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What you see and What you don’t see

57 days to go and this was my breakfast this morning.

Government ‘Healthy Eating Guidance’ is to eat at least five portions of a variety of fruit and vegetables every day. But it doesn’t flesh out the whys and the wherefores.

What you see here are pineapple, melon, blueberry, kiwi, banana and orange……………..

……………….what you don’t see are the vitamins, minerals and fibre. Let’s chat about those.

There’s vitamin C, enough across this mix of fruits to provide your recommended daily amount. There are vitamins, B1, B2, B5 B6, choline and folate,  A, K and E; the minerals, calcium, potassium, magnesium, manganese, iron, phosphorus, zinc, copper, beta carotene, serotonin, antioxidants, anthocyanin and other flavonoids. Additionally, all fruits provide valuable fibre.

These micronutrients are essential for many bodily functions and provide us with many benefits.

  • It has long been recognised that eating fruit helps reduce the risk of developing heart disease and can also lower blood pressure.
  • Involved in collagen production they can improve skin condition and maintain healthy joints
  • Improved bone health
  • Improves blood glucose which can help with the management of diabetes
  • Improves sleep
  • Beneficial for mental health – studies have shown a decrease in cognitive decline in older adults
  • Good digestive health, reduces constipation
  • Anti-inflammatory properties and neuroprotective effects have also been demonstrated. For example, ‘free radicals’ are produced as a by product of normal body metabolism but these can build up causing ‘oxidative stress’ which can be harmful to cells. This is where the antioxidants have a major part to play in mopping up these ‘free radicals’ so preventing the cell damage which could lead to development of poor health conditions.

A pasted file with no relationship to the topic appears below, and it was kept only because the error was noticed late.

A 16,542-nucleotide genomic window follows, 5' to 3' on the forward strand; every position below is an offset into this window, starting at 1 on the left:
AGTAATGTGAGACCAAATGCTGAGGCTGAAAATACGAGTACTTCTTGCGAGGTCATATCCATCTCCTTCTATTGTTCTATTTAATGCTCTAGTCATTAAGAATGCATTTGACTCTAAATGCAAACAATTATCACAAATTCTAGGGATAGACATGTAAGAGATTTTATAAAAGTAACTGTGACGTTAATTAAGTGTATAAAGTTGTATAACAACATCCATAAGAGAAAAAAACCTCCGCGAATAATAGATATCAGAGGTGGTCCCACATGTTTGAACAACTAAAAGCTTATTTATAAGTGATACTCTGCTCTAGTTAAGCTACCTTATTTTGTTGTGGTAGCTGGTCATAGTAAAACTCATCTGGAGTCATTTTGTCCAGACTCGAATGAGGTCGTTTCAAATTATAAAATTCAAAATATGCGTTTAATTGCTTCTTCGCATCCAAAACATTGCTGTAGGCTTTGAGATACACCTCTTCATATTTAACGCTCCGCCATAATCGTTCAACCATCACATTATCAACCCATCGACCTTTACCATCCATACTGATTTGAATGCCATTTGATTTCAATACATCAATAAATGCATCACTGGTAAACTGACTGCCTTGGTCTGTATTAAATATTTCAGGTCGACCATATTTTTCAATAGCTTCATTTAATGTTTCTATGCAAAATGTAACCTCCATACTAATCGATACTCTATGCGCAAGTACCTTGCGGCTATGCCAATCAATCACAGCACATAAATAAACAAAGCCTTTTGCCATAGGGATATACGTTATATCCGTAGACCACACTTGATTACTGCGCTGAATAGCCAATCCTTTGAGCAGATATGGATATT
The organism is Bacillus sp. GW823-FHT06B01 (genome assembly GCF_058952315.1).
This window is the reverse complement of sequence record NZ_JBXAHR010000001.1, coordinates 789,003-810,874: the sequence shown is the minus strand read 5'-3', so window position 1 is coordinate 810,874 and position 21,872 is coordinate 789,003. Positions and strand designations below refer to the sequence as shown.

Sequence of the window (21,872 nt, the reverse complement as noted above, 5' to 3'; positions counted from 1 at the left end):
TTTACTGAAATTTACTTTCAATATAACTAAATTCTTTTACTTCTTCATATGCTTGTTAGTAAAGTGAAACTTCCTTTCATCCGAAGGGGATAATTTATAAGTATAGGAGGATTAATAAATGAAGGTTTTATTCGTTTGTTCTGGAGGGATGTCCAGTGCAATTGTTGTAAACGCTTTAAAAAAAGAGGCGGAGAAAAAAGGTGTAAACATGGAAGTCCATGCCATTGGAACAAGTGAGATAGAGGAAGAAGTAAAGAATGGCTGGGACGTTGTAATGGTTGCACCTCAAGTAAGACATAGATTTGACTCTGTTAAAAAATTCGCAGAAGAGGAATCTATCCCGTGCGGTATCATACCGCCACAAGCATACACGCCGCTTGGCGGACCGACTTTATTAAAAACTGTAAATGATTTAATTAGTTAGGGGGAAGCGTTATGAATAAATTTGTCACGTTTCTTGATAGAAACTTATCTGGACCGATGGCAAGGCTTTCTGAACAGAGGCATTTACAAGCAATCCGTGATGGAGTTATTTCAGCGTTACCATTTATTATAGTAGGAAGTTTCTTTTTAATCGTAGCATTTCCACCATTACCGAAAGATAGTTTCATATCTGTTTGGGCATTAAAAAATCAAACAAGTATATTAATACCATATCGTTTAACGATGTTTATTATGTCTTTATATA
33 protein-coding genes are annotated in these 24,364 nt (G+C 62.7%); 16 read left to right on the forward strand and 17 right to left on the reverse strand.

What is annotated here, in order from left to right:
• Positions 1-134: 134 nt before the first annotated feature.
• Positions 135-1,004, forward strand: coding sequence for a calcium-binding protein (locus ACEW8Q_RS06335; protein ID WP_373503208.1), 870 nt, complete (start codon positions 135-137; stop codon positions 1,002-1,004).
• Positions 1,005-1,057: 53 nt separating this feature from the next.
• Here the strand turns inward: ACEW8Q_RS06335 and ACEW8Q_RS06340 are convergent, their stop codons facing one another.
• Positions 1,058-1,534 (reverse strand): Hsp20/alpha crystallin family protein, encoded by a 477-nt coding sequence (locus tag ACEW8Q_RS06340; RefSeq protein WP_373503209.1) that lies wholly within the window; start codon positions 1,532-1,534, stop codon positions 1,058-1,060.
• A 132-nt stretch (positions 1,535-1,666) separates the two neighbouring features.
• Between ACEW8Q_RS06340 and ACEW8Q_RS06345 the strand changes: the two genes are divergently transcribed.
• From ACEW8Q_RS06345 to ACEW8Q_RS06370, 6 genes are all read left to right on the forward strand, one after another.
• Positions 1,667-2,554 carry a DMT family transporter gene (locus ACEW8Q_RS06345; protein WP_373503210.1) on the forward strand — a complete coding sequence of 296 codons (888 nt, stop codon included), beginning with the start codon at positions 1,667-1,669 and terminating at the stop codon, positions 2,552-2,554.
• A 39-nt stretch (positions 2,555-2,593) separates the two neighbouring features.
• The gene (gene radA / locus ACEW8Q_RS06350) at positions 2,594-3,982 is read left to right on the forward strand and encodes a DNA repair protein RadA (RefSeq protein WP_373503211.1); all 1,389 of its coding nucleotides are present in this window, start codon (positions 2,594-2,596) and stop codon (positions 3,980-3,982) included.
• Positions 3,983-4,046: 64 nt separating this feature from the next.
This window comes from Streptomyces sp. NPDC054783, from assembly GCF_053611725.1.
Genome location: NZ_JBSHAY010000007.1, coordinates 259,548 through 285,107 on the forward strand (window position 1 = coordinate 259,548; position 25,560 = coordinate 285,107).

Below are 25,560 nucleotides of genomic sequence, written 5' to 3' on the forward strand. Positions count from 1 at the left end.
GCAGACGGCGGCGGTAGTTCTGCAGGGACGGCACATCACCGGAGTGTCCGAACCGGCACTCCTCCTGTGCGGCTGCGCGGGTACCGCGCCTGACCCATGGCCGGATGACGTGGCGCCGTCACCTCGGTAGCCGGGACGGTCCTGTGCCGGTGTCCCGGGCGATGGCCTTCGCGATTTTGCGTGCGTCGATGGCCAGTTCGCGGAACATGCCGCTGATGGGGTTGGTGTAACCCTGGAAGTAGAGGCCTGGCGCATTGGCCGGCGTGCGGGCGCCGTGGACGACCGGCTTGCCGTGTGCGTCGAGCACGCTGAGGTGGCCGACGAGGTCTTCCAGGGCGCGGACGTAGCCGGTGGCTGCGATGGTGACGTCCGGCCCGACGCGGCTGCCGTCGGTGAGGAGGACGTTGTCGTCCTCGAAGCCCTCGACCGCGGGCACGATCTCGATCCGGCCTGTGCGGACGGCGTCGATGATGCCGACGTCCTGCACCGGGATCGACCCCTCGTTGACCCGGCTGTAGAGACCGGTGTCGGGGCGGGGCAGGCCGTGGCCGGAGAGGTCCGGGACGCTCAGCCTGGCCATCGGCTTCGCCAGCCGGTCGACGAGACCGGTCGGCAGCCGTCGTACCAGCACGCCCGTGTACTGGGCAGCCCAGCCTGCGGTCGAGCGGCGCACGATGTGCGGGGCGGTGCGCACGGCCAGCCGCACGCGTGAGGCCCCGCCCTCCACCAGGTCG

So there you have it. Next time you’re wondering what to have for breakfast or dessert, chop yourself a bowl of fruit. As to macronutrients it will provide plenty of carbohydrate but for some balance add some greek yogurt to provide some protein.

It’s best to choose fruits and vegetables of a variety of colours as each colour provides a different combination of micronutrients. Also to aim for at least thirty different fruit and vegetables a week. For more info see January Day 8 of Heart Healthy Habits on therunninggranny.co.uk

 

 

 

 

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